SHE stands before her childhood home, and the memories come rushing back.
Of her first dog—Taxicab, named so because it was given to her by the driver of the taxi she and her family rode for home after spending the day at the mall. She begged her mother to let her keep it even if her brother was allergic to mutts, promising to help feed and bathe it even if she did not yet know how to take care of herself. (She still doesn’t.)
Of her first accident—dropping a bottle of ketchup on the floor after a trip to the refrigerator and a rather slippery retreat. Her grandfather was visiting, and she made eye contact with him just as she hit the ground. She knew even then that she would make many mistakes in front of him. (She still does.)
And of the first man who broke her heart—her father. Always, her father.
She was four and asleep on the night that would change her life forever. Her mom was sleeping beside her. Her two-year-old brother was with his nanny in the other room. Her father was nowhere to be found.
He was at work, according to her mom—and work he did. He worked so hard he was hardly around, and when she did manage to get a glimpse of his shadow, she’d catch it by the front door as he was leaving, or by her door when he closes it behind him after tucking her in long after she’s begun dreaming.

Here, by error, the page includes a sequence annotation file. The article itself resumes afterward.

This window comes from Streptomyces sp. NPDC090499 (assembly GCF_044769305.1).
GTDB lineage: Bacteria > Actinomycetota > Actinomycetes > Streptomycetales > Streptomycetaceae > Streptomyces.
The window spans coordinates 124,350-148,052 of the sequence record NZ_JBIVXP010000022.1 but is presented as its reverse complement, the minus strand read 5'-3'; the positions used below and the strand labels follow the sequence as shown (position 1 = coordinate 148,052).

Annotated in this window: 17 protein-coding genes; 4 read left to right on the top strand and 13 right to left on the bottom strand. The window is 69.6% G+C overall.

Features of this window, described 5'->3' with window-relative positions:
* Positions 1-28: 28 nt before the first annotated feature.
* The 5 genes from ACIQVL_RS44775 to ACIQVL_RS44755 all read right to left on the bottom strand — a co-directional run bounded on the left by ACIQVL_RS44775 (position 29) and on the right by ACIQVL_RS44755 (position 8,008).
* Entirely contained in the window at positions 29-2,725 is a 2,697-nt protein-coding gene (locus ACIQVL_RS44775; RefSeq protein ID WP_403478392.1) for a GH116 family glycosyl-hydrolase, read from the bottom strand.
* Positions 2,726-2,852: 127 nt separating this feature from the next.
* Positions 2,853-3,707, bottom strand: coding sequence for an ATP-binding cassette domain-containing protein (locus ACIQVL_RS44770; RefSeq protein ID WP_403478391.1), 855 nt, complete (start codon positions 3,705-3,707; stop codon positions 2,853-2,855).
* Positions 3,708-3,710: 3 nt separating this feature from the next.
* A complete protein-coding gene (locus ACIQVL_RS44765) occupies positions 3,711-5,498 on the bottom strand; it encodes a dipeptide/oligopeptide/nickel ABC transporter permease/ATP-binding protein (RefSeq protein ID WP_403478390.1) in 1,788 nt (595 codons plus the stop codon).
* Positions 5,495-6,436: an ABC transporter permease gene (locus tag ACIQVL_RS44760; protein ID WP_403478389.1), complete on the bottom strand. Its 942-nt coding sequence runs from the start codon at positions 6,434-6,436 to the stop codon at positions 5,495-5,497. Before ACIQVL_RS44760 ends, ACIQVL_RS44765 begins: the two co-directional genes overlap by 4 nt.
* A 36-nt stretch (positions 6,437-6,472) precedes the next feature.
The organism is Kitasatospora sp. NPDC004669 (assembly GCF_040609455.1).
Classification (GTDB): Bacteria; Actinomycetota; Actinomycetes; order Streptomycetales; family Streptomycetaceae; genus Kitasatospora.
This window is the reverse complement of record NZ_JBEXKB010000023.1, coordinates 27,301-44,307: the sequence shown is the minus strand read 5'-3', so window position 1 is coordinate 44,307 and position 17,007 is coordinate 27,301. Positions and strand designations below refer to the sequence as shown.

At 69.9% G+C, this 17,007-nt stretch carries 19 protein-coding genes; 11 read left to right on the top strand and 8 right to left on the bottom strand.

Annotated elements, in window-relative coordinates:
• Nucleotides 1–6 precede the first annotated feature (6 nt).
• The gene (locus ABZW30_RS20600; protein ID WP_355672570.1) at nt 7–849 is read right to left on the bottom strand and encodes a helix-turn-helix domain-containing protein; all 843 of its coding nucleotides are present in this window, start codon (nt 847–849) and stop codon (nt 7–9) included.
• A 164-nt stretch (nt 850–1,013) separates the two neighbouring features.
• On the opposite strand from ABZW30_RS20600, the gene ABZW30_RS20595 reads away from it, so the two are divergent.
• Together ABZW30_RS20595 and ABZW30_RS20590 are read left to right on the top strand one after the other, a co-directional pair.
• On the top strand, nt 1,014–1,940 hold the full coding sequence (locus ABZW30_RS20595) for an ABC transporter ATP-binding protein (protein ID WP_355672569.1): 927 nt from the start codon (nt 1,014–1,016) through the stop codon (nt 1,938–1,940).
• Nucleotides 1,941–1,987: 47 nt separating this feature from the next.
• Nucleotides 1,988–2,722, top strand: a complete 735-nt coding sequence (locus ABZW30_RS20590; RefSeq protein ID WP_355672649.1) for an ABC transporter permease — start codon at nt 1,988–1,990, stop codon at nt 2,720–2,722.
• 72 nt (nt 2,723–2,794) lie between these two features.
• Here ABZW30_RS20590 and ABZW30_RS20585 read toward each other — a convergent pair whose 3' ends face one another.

There was no shadow that night, but there was a sound. A light tapping on the window, which wakes her up. In her groggy state, she finds it—his shadow, distorted by the glass. She tugs on her mom’s shirt and points to it, desperate to see her father.
Her mother gets out of bed so fast she jumps, her little girl legs in a tangle beneath her. She follows her out of the room to the front door, and as her mother wrenches it open to shed light on the shadow, she finds her father on the steps, already on his knees.
He says he’s sorry, for everything that he has done. Her mother keeps on yelling, infuriated beyond her imagination. And she—oh, she of little knowledge of the world—fought back tears even though she did not understand what was happening.
He packs his bags, kisses his son on the forehead, and hugs his daughter for the last time. His shadow retreats to the darkness, never to be seen again. Her mother falls to the ground, sobbing. She reaches out to her mother with one hand, and tries to collect the pieces of her broken heart, scattered on the doorstep, with the other.
Years later, after finding out about the other woman and learning to live with the words “single parent” and “broken family” and “troubled child,” she decides to return to the scene of the crime and finally close the case.
When heartbreak becomes home, one learns the art of turning the bad into good, weakness into strength. All the disappointment, the rage, the sadness, the self-pity—they can only go so far. But she had a long way to go, and she was not about to let the past kill her future.
She stands before her childhood home, and the memories come rushing back—of events that would affect her for the rest of her life, and of fleeting moments that she would recall only in daydreams.
She calls out to the shadows, and whispers, “Thank you for the hurt.” She turns, and leaves, and learns to smile again. (Mina Michaela M. Limbaga)